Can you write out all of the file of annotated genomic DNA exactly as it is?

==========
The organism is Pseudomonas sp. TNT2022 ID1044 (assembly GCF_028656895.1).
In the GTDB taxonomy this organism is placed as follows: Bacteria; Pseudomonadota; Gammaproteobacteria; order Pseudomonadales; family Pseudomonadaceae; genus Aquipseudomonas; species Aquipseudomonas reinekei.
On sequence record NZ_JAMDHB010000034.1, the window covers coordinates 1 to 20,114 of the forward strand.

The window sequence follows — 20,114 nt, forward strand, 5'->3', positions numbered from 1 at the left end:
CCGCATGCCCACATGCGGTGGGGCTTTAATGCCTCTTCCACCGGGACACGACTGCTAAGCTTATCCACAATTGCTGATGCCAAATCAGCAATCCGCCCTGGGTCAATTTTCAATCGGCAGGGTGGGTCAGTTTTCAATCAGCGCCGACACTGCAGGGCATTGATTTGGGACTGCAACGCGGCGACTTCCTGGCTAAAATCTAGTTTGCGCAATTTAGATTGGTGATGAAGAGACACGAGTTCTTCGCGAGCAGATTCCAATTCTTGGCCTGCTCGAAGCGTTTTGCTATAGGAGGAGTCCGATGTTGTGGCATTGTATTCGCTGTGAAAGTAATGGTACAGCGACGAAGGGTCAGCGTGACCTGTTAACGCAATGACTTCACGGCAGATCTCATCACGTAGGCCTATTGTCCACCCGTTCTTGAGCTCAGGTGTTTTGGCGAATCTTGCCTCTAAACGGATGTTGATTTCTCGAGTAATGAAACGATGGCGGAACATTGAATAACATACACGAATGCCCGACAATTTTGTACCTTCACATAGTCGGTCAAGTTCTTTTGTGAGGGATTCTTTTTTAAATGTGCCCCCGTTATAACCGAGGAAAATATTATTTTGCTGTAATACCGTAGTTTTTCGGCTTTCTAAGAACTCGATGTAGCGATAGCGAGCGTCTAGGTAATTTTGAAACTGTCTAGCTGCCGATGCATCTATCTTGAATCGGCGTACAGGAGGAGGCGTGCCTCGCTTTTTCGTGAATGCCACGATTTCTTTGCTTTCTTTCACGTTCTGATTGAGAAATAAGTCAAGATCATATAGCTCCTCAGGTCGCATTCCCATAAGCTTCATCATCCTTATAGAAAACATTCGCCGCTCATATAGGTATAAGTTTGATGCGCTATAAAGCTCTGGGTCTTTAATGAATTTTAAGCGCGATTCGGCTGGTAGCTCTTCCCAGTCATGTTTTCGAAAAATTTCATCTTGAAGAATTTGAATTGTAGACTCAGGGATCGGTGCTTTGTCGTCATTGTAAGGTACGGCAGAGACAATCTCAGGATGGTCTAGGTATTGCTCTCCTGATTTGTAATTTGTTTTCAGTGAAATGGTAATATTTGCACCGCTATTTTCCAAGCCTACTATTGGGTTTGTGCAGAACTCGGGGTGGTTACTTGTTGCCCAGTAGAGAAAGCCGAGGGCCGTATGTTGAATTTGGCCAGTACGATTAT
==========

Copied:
The organism is Pseudomonas sp. TNT2022 ID1044 (assembly GCF_028656895.1).
In the GTDB taxonomy this organism is placed as follows: Bacteria; Pseudomonadota; Gammaproteobacteria; order Pseudomonadales; family Pseudomonadaceae; genus Aquipseudomonas; species Aquipseudomonas reinekei.
On sequence record NZ_JAMDHB010000034.1, the window covers coordinates 1 to 20,114 of the forward strand.

The window sequence follows — 20,114 nt, forward strand, 5'->3', positions numbered from 1 at the left end:
CCGCATGCCCACATGCGGTGGGGCTTTAATGCCTCTTCCACCGGGACACGACTGCTAAGCTTATCCACAATTGCTGATGCCAAATCAGCAATCCGCCCTGGGTCAATTTTCAATCGGCAGGGTGGGTCAGTTTTCAATCAGCGCCGACACTGCAGGGCATTGATTTGGGACTGCAACGCGGCGACTTCCTGGCTAAAATCTAGTTTGCGCAATTTAGATTGGTGATGAAGAGACACGAGTTCTTCGCGAGCAGATTCCAATTCTTGGCCTGCTCGAAGCGTTTTGCTATAGGAGGAGTCCGATGTTGTGGCATTGTATTCGCTGTGAAAGTAATGGTACAGCGACGAAGGGTCAGCGTGACCTGTTAACGCAATGACTTCACGGCAGATCTCATCACGTAGGCCTATTGTCCACCCGTTCTTGAGCTCAGGTGTTTTGGCGAATCTTGCCTCTAAACGGATGTTGATTTCTCGAGTAATGAAACGATGGCGGAACATTGAATAACATACACGAATGCCCGACAATTTTGTACCTTCACATAGTCGGTCAAGTTCTTTTGTGAGGGATTCTTTTTTAAATGTGCCCCCGTTATAACCGAGGAAAATATTATTTTGCTGTAATACCGTAGTTTTTCGGCTTTCTAAGAACTCGATGTAGCGATAGCGAGCGTCTAGGTAATTTTGAAACTGTCTAGCTGCCGATGCATCTATCTTGAATCGGCGTACAGGAGGAGGCGTGCCTCGCTTTTTCGTGAATGCCACGATTTCTTTGCTTTCTTTCACGTTCTGATTGAGAAATAAGTCAAGATCATATAGCTCCTCAGGTCGCATTCCCATAAGCTTCATCATCCTTATAGAAAACATTCGCCGCTCATATAGGTATAAGTTTGATGCGCTATAAAGCTCTGGGTCTTTAATGAATTTTAAGCGCGATTCGGCTGGTAGCTCTTCCCAGTCATGTTTTCGAAAAATTTCATCTTGAAGAATTTGAATTGTAGACTCAGGGATCGGTGCTTTGTCGTCATTGTAAGGTACGGCAGAGACAATCTCAGGATGGTCTAGGTATTGCTCTCCTGATTTGTAATTTGTTTTCAGTGAAATGGTAATATTTGCACCGCTATTTTCCAAGCCTACTATTGGGTTTGTGCAGAACTCGGGGTGGTTACTTGTTGCCCAGTAGAGAAAGCCGAGGGCCGTATGTTGAATTTGGCCAGTACGATTAT